Home > The Last Anniversary(5)

The Last Anniversary(5)
Liane Moriarty

‘What do the police have to say about this?’ asked Jimmy, in a more formal voice than he’d been using previously. ‘I assume you notified them when you found the baby?’

She spoke confidingly to mollify him. ‘Actually, they weren’t very interested in the beginning. They didn’t think it was all that mysterious. The Munros were behind on their rent. People are abandoning their houses all the time these days. Often they go in the middle of the night. They’re abandoning their babies too.’

‘But normally they leave the baby at a church or on somebody’s doorstep. They don’t just leave a baby sleeping in the house.’

‘Alice had asked Rose and me to go around for a cup of tea,’ said Connie. ‘I guess she knew the baby would be found.’

‘But the kettle boiling! And the cake waiting to be iced!’ Jimmy regained his former enthusiasm as he defended his scoop. ‘And you said there was an overturned chair and blood stains on the floor!’

‘The sergeant at Glass Bay Police Station said he’d be more interested if there was an actual body on the floor. I also think he would have been more interested if it was my father reporting it, not me, but Dad doesn’t really get off the island much. My father isn’t well. He was gassed twice in France. He’s a bit…as I said, he stays on the island most of the time.’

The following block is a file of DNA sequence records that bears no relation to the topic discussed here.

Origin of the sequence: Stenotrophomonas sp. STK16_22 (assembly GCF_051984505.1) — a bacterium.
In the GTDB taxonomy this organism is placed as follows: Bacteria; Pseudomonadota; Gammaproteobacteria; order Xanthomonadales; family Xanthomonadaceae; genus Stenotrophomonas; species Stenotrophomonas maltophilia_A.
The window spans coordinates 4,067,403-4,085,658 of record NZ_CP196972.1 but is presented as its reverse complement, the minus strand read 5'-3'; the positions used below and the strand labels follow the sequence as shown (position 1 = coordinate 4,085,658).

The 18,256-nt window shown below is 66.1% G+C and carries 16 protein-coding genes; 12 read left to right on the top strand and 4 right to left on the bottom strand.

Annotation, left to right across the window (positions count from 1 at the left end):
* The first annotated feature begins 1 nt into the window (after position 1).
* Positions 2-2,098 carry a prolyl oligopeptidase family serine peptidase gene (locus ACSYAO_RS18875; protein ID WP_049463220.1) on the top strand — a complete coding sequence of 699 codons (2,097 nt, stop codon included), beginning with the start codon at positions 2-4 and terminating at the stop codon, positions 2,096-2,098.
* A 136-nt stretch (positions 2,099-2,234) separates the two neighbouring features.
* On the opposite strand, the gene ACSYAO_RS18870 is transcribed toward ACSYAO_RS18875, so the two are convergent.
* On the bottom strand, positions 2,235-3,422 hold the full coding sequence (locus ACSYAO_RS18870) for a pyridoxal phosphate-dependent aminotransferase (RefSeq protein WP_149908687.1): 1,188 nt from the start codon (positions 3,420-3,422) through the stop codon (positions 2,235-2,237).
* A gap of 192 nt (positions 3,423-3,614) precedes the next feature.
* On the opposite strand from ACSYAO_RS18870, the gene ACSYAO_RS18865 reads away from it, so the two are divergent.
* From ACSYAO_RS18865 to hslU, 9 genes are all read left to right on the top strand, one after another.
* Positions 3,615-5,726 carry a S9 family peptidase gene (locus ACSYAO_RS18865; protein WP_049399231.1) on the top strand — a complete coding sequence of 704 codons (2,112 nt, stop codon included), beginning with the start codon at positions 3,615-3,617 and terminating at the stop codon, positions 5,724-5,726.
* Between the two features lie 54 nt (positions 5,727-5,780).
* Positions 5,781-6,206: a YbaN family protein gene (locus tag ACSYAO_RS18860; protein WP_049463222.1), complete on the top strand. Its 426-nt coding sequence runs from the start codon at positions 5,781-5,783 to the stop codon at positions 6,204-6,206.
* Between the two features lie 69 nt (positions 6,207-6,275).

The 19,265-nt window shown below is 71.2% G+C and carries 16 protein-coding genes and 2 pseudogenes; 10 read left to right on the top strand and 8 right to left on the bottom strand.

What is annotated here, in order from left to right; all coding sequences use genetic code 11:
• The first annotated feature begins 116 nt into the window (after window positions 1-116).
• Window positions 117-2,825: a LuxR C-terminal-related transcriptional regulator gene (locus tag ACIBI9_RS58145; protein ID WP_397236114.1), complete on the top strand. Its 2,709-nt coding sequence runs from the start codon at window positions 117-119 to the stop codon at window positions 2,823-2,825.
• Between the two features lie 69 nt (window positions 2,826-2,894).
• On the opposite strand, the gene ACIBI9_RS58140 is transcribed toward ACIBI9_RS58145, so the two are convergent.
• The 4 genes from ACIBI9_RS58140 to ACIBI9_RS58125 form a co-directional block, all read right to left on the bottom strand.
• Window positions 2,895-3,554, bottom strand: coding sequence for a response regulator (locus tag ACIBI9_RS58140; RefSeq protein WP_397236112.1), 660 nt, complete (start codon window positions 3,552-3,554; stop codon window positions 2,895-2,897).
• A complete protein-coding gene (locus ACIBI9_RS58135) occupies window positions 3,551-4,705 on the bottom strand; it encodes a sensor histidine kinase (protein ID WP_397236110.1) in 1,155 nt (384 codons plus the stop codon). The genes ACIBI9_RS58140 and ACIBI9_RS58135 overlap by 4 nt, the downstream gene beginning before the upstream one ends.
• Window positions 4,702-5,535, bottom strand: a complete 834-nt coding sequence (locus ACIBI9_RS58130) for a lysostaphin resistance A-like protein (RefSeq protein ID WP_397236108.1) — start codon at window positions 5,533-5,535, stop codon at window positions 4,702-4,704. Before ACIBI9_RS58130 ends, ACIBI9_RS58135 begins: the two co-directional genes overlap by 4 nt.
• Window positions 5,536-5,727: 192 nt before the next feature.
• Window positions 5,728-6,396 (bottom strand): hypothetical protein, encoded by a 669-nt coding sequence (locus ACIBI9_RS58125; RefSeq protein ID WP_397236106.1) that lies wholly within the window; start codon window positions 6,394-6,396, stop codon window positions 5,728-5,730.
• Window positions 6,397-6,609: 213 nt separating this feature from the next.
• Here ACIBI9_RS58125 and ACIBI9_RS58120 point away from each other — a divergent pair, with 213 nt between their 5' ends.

She had been going to say her father was a bit soft in the head, but then she realised that wasn’t relevant, or any of Jimmy Thrum’s business, for that matter. Although for some reason she wanted to tell Jimmy all about how her dad had been even stranger since Mum died, and how worried she was about Rose, who seemed to be going a bit barmy too.

She continued talking. ‘Anyway, the sergeant did come out eventually and poked around the house and scratched his head. He said they weren’t necessarily blood stains on the floor. You’ll have to see what you think, when we go over to the house. It sure looks like blood to me. He said he’d come out and have another look sometime next week if the Munros still haven’t turned up. He seems convinced they’ll be back to get their baby. I understand he’s pretty busy, and I think he thought I was just a silly young girl. And people think it’s such a bother to come out to the island. You’d think we lived on the moon, it’s so inconvenient.’

‘I don’t think you’re a silly young girl.’

‘Thank you.’

Their eyes met and they both looked away and shifted awkwardly in their chairs.

‘It’s worth the inconvenience,’ said Jimmy suddenly. ‘This island. It’s so beautiful. You’re so lucky to live here. I don’t know why people don’t come here for picnics.’

Picnics. Exactly, thought Connie. Picnics will be the start. Then Devonshire teas.

There was a sudden kitten-like cry from down the hallway and Jimmy looked up.

‘That’s the Munro baby?’ he asked, as if he was surprised by the coincidence of talking about the baby and it actually existing as well.

‘Yes,’ said Connie. ‘My sister will pick her up.’

But the baby kept crying and crying, and after Jimmy and Connie looked at each other for a while, Connie got up and found Rose sitting upright at their mother’s sewing machine, staring out the window, her face immobile and empty. She jumped when Connie said, ‘Can’t you hear the baby?’ and answered, ‘Oh, sorry, I was just doing some sewing.’